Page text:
Is your farm ready for activists?

It’s an unfortunate reality for many farmers — the very frightening possibility of activists targeting them on their private property, where their homes are, where they care for their livestock and raise their children.

Last weekend, Ontario dairy farmers were left shaken when activists trespassed on private property, entered barns without permission, and reportedly, even stole a dead calf.

The events have left several outspoken farmers angry, but also feeling extremely violated. It’s one thing for activists to protest in a public space, but it’s quite another to have highly-motivated and agitated strangers enter your place of work and home yard. Imagine if these same people did this in the city? How quickly would police respond? How seriously would they be dealt with?

I, for one, am extremely concerned on several fronts. Putting aside the threats to biosecurity and animal and human safety, I am most concerned for the well-being of our farmers — myself included, as a livestock producer. To feel physically threatened IN YOUR HOME is completely unacceptable, and, yes, very illegal. It’s also mentally taxing. I’m concerned about future interactions between farmers and trespassers. When people are threatened, they want to protect themselves. At a minimum, this means many “open barn door” events and invitations to farms will be cancelled or never planned. This will set back our industry and erase the efforts that have been put into building trust and transparency. But, and we have to talk about this, there is a very real possibility of someone — activist or farmer — getting seriously injured or worse, killed.

As a farmer, do you know your rights? If someone shows up unannounced, with a plan to protest or “liberate” animals, do you have a plan? Have you ever called in a strange vehicle staking out your property? Unfortunately, this type of suspicious behaviour is becoming all too common.

The Ontario Federation of Agriculture (OFA) has a fact sheet regarding this kind of situation on its website, and tells farmers to first call 911, to use extreme caution, and, if possible, record your interactions with trespassers, as voice recordings or video could be useful evidence later.

These directions are a good place to start, but farmers also need to be asking their commodity groups what they are doing or plan to do, in the face of escalating threats to farmers.

These are our homes, where we raise our kids, and earn our livelihoods. Nothing could be more important.

RELATED:

Property vs. personal protection: Know your rights

4 thoughts on “Is your farm ready for activists?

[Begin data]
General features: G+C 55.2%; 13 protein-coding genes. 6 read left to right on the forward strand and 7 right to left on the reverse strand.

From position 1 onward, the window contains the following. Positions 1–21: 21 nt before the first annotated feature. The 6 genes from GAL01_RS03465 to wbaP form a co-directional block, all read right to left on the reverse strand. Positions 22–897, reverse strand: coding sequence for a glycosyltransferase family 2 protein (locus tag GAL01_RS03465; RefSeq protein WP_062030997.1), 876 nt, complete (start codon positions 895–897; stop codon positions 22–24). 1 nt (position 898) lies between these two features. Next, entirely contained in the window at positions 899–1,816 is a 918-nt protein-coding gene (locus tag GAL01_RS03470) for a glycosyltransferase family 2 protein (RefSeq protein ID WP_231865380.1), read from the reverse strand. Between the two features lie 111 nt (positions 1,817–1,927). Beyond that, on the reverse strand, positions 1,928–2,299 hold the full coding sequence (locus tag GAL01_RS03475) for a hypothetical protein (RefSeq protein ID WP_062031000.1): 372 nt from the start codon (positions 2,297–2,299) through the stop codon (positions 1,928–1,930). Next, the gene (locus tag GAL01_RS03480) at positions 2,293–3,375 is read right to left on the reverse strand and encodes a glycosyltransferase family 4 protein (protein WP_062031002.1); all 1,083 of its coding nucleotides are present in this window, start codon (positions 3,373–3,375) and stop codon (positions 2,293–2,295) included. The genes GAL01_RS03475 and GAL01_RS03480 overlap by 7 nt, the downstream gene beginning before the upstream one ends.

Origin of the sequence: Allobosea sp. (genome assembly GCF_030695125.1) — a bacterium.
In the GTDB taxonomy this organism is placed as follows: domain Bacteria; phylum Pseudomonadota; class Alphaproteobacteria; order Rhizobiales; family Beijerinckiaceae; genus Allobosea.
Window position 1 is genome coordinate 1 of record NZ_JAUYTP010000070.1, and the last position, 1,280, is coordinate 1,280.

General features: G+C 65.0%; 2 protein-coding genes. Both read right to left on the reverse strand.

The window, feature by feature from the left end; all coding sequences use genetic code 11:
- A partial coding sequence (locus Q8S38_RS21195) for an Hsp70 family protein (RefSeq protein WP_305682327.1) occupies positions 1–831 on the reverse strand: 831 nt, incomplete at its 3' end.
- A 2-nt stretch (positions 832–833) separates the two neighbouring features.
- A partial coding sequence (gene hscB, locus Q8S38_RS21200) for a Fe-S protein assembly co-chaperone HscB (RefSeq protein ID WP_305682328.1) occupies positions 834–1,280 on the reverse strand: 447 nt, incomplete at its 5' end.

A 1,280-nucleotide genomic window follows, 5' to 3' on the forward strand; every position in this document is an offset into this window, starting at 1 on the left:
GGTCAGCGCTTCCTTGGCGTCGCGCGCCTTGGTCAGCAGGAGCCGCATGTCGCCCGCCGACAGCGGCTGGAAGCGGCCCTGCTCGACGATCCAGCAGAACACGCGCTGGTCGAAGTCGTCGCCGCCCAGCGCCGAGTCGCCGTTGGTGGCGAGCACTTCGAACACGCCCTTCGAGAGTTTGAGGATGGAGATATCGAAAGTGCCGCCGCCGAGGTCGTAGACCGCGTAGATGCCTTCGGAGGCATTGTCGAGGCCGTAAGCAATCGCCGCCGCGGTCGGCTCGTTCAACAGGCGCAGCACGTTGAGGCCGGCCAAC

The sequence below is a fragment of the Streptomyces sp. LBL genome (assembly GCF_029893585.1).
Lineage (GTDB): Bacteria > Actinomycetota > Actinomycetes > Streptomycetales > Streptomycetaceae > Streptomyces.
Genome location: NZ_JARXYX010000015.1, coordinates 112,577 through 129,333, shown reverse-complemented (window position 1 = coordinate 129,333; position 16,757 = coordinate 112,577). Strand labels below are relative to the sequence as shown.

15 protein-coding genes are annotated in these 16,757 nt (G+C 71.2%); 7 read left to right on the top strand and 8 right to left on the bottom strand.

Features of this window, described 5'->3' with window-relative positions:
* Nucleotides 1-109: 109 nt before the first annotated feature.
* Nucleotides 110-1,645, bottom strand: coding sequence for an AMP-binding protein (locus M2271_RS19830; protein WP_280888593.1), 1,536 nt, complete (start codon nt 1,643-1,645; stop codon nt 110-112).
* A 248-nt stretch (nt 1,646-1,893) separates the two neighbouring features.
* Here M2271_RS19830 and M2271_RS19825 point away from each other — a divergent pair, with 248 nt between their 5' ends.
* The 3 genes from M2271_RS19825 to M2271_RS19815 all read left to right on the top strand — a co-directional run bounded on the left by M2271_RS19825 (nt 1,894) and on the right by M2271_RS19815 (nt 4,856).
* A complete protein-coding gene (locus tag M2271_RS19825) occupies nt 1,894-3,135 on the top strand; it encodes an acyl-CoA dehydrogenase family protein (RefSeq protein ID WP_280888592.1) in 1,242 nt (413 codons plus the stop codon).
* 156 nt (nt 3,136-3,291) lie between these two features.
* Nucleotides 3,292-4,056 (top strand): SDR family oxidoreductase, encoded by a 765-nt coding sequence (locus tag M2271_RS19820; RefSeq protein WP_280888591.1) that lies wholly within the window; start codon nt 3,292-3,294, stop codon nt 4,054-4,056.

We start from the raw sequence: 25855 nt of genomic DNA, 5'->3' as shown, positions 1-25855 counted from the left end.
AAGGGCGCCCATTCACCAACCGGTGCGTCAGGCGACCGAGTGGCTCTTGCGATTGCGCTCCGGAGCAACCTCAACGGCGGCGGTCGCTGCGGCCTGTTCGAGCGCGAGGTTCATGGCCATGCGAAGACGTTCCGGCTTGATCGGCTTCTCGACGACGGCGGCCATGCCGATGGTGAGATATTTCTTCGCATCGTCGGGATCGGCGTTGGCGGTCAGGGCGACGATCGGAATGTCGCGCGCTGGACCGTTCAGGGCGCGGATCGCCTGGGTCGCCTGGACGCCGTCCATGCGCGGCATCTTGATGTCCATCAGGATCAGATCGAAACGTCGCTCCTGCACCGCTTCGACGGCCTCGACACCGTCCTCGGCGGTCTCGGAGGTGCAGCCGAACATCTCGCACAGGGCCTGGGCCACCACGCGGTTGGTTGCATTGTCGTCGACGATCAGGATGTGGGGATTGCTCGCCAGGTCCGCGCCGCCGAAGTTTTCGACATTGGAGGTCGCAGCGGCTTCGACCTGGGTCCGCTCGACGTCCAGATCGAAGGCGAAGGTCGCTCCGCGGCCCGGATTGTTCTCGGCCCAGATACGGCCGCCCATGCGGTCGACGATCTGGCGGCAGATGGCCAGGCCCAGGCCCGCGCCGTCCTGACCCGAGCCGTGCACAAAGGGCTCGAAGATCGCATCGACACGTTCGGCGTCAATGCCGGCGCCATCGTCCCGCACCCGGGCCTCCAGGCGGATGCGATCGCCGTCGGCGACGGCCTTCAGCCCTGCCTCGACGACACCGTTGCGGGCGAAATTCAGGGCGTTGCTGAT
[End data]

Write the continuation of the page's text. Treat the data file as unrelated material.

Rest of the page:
1. So basically you’re expecting what, for farmers to be able to harm trespassers? “The Ontario Federation of Agriculture (OFA) has a fact sheet regarding this kind of situation on its website, and tells farmers to first call 911, to use extreme caution, and, if possible, record your interactions with trespassers, as voice recordings or video could be useful evidence later.

    These directions are a good place to start, but farmers also need to be asking their commodity groups what they are doing or plan to do, in the face of escalating threats to farmers.” You said, “BUT farmers also need…” so you’re suggesting that farmers team up and talk about alternatives to policing and simply recording your interactions with the people. I can’t imagine what alternatives you are insinuating be put into place or discussed but it seems violent. This article is in bad taste.

    1. I don’t endorse violence at all, quite the opposite! I want to see rural policing being more aware of what’s happening and perhaps receiving added training, and farmers being fully aware of how to handle these situation, and commodity groups offering this training so that they DO NOT become violent.

  2. Weird. Do Canadians not have a right to self defense? In the United States, not only do we have a right to self defense but we have a right to the BEST self defense. If that is deemed a knife we can use a knife. If a club, we can use a club. But in reality, the BEST self defense – when the stuff hits the fan – is a firearm. Nearly everywhere in the USA there is a castle doctrine which means – if I understand correctly – when there is an intruder in your home and I think on your property – you do not have an obligation to retreat. You can act in whatever way is necessary until the threat is neutralized. That does not mean you can kill everyone. It means until the threat is neutralized. If there were a history of left wing activists – antifa, environmental extremists, etc – with histories of stalking and threatening (as there is in the USA), I would think a gun is a very handy thing to have.

  3. Another threat to the farms is cross contamination, my brother in law worked on a farm and he had to shower before and after work to ensure he didn’t bring anything onto the farm that could harm the live stock. If those protesters are going farm to farm they pose a significant health threat to the animals via what they carry on their shoes and persons?

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